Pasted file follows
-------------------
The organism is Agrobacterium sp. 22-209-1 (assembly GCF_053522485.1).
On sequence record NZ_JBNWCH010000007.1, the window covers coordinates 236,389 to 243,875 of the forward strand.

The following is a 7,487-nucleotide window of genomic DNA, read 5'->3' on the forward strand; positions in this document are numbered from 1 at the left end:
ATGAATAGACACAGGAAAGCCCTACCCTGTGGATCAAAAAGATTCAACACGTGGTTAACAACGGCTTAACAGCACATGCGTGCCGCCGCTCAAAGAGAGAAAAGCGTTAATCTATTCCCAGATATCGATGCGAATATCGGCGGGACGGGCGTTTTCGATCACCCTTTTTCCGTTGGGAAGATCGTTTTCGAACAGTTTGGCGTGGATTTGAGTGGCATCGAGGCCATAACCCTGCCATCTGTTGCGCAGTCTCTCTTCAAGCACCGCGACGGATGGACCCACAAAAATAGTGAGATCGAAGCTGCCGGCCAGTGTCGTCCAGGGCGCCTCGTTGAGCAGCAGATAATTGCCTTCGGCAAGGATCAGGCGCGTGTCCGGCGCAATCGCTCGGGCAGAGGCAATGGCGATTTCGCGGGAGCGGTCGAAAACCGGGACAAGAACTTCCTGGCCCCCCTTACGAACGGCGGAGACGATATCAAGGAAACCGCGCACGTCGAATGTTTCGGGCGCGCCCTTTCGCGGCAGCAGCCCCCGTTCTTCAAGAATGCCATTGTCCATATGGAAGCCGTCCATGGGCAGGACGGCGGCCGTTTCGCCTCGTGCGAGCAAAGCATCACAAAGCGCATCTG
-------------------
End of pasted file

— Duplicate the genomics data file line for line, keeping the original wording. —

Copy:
The organism is Agrobacterium sp. 22-209-1 (assembly GCF_053522485.1).
On sequence record NZ_JBNWCH010000007.1, the window covers coordinates 236,389 to 243,875 of the forward strand.

The following is a 7,487-nucleotide window of genomic DNA, read 5'->3' on the forward strand; positions in this document are numbered from 1 at the left end:
ATGAATAGACACAGGAAAGCCCTACCCTGTGGATCAAAAAGATTCAACACGTGGTTAACAACGGCTTAACAGCACATGCGTGCCGCCGCTCAAAGAGAGAAAAGCGTTAATCTATTCCCAGATATCGATGCGAATATCGGCGGGACGGGCGTTTTCGATCACCCTTTTTCCGTTGGGAAGATCGTTTTCGAACAGTTTGGCGTGGATTTGAGTGGCATCGAGGCCATAACCCTGCCATCTGTTGCGCAGTCTCTCTTCAAGCACCGCGACGGATGGACCCACAAAAATAGTGAGATCGAAGCTGCCGGCCAGTGTCGTCCAGGGCGCCTCGTTGAGCAGCAGATAATTGCCTTCGGCAAGGATCAGGCGCGTGTCCGGCGCAATCGCTCGGGCAGAGGCAATGGCGATTTCGCGGGAGCGGTCGAAAACCGGGACAAGAACTTCCTGGCCCCCCTTACGAACGGCGGAGACGATATCAAGGAAACCGCGCACGTCGAATGTTTCGGGCGCGCCCTTTCGCGGCAGCAGCCCCCGTTCTTCAAGAATGCCATTGTCCATATGGAAGCCGTCCATGGGCAGGACGGCGGCCGTTTCGCCTCGTGCGAGCAAAGCATCACAAAGCGCATCTG